The plotting of this novel was great, but I do wish there was a little more exploration of each of the main characters. I also wasn’t a fan of the present day timeline romance subplot at all. I didn’t really see any chemistry between the two involved, but I wouldn’t let this dissuade you from reading since it was a sub subplot (if that makes sense). 

I would definitely recommend this to anyone who wants to read a unique dual timeline mystery. It talks about the psychology movement of the early twentieth century and has a theme of family, both of which were very intriguing. Big thank you to the publisher and @netgalley for the review copy! 

books_over_everything's review against another edition

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Initial Thoughts

I was bummed that I didn’t get to read this book before release day but, I’m so glad that my forever buddy reader @lianne_the_bibliophile and I decided to make this our next pick. I loved the idea of historical fiction mixed with a modern twist.

Some Things I Liked

Independent storylines. I really enjoyed that these main characters had their own stories with plenty of parallels. I liked the idea of each of them telling their own story and being so similar without feeling repetitive.
Cute and subtle romance plots. I also liked that the author managed to write two subtle but very believable romance plots into these stories. I loved both Caleb and Nathaniel and would read more about their adventures if given the chance.
A sprinkle of the supernatural. I loved that there was a very slight nod to historical fantasy / supernatural elements in this story. It was not the focal point of the plot but it made for an interesting addition.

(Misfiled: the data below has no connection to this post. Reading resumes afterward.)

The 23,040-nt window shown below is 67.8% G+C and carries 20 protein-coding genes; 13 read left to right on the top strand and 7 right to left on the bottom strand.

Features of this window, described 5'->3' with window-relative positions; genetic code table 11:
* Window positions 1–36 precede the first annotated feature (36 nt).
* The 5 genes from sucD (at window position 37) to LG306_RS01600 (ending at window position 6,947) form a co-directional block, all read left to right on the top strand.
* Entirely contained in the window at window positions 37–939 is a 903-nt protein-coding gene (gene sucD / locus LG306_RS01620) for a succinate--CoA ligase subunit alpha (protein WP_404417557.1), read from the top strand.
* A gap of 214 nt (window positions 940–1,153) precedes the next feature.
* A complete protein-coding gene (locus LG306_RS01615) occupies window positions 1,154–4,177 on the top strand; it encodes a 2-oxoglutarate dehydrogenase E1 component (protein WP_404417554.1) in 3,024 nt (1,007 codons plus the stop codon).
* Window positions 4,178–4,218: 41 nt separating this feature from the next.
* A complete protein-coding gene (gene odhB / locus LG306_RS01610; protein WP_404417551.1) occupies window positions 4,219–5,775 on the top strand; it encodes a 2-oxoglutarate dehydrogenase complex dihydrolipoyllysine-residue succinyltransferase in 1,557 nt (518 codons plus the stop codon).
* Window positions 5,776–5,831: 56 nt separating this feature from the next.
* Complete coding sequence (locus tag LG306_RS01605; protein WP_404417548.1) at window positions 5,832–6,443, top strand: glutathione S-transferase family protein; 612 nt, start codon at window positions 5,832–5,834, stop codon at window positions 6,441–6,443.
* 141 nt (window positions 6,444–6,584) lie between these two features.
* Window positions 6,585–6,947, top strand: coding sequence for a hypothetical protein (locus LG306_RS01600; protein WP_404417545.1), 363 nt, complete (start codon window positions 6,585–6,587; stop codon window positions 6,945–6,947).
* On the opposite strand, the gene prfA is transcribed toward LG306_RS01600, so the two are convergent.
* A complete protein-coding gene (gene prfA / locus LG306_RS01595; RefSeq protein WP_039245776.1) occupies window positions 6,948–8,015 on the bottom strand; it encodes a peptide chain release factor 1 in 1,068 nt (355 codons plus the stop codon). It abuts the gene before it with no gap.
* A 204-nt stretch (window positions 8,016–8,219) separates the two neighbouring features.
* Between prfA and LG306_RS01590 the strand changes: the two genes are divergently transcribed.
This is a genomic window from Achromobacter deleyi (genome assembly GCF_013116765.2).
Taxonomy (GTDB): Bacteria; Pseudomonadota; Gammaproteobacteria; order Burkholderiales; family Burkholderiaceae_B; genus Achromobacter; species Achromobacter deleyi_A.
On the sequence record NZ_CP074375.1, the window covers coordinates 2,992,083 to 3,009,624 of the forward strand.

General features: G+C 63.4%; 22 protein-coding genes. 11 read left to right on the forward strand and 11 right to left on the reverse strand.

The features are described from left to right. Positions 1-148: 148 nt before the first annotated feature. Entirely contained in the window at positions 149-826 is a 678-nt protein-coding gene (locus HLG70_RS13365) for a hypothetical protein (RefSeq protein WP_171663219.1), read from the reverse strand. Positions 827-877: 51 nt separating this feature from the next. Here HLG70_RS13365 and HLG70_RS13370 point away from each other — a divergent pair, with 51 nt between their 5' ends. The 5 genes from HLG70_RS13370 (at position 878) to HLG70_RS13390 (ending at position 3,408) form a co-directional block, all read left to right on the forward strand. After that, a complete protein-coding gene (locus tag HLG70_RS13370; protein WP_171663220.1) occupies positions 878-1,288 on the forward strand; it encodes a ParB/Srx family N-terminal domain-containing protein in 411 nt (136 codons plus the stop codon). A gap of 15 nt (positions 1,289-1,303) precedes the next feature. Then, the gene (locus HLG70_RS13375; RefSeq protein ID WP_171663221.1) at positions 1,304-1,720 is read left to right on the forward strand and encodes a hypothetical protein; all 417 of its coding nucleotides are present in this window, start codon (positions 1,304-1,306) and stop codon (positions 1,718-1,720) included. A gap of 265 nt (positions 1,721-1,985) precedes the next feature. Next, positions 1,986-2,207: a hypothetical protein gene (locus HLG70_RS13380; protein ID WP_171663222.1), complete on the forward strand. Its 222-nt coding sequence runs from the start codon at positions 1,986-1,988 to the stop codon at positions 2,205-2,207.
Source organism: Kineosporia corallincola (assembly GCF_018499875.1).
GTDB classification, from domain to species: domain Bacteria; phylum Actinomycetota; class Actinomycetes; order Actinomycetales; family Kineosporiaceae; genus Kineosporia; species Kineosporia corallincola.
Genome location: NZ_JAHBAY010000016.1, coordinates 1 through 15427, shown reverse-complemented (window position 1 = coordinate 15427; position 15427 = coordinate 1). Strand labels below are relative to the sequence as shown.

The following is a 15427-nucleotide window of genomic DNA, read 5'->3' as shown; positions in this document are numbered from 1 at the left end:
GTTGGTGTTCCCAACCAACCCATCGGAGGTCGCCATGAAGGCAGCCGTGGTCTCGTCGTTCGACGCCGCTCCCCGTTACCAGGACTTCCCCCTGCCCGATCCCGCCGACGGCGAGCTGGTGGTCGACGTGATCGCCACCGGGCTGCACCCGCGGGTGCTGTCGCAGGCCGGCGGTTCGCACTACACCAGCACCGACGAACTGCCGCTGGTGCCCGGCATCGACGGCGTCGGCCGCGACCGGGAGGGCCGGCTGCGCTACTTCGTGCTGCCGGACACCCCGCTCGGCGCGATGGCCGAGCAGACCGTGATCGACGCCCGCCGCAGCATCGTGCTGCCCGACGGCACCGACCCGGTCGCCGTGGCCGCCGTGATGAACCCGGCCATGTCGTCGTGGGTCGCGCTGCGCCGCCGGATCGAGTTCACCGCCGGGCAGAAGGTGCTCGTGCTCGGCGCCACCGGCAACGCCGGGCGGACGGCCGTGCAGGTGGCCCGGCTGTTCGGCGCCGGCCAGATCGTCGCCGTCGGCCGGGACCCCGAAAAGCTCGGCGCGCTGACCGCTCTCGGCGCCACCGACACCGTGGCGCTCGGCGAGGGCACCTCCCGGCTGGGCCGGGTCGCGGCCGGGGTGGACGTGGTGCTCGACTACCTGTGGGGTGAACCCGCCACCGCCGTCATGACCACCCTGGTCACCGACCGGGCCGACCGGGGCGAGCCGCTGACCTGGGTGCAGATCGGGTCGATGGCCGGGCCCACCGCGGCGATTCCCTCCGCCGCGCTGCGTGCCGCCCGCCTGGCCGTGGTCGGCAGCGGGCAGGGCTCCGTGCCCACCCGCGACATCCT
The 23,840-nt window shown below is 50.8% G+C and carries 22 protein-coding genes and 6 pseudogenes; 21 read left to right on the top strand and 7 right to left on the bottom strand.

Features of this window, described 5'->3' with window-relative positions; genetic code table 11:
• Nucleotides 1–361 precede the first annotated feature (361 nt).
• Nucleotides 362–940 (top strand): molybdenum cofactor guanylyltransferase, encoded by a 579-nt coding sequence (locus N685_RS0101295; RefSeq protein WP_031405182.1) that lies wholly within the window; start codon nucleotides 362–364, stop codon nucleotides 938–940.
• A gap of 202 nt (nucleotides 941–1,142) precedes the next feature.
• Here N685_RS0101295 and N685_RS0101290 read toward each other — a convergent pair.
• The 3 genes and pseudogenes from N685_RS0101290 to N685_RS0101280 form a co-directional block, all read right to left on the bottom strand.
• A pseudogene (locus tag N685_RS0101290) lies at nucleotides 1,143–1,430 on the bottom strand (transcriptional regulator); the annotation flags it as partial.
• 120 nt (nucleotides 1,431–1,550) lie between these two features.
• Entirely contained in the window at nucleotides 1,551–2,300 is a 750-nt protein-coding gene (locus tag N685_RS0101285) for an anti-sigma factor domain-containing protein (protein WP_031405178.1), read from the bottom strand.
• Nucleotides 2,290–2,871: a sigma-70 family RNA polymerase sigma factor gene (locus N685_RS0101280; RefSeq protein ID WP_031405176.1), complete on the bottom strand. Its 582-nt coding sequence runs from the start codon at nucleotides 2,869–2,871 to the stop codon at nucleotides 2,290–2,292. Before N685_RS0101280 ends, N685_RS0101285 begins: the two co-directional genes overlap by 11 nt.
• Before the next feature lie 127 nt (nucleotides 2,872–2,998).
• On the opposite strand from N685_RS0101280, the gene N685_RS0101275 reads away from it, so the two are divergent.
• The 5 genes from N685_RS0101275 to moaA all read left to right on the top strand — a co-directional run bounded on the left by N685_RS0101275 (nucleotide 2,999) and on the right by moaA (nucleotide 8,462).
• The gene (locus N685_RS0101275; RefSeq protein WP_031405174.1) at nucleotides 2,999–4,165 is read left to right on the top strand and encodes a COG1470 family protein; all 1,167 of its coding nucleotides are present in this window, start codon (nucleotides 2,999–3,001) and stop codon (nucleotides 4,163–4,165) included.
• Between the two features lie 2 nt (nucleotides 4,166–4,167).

One Thing I Wasn’t Crazy About

The two main storylines did not converge in a meaningful way until very late in the book. As much as I loved each storyline individually, I felt that they were almost entirely independent for most of the story. It was hard to see both characters as part of a larger plot without that element. I wish we had seen them connect sooner than we did.

Series Value

This story feels very Lara Croft – Tomb Raider meets National Treasure in the investigative journalism sense. I can easily see Taylor going on more adventures and I’d like to think that Ava and Mae had more adventures that they documented and Taylor could relive. I would read more of their adventures if Ashlee Cowles wanted to write them.

Furthermore, I am interested to read more of Ashlee Cowles’s writing. I enjoyed the writing style here and the characters were very engaging.

Final Thoughts

I enjoyed this book. It was a fast read and I loved the historical fiction mixed with modern contemporary elements.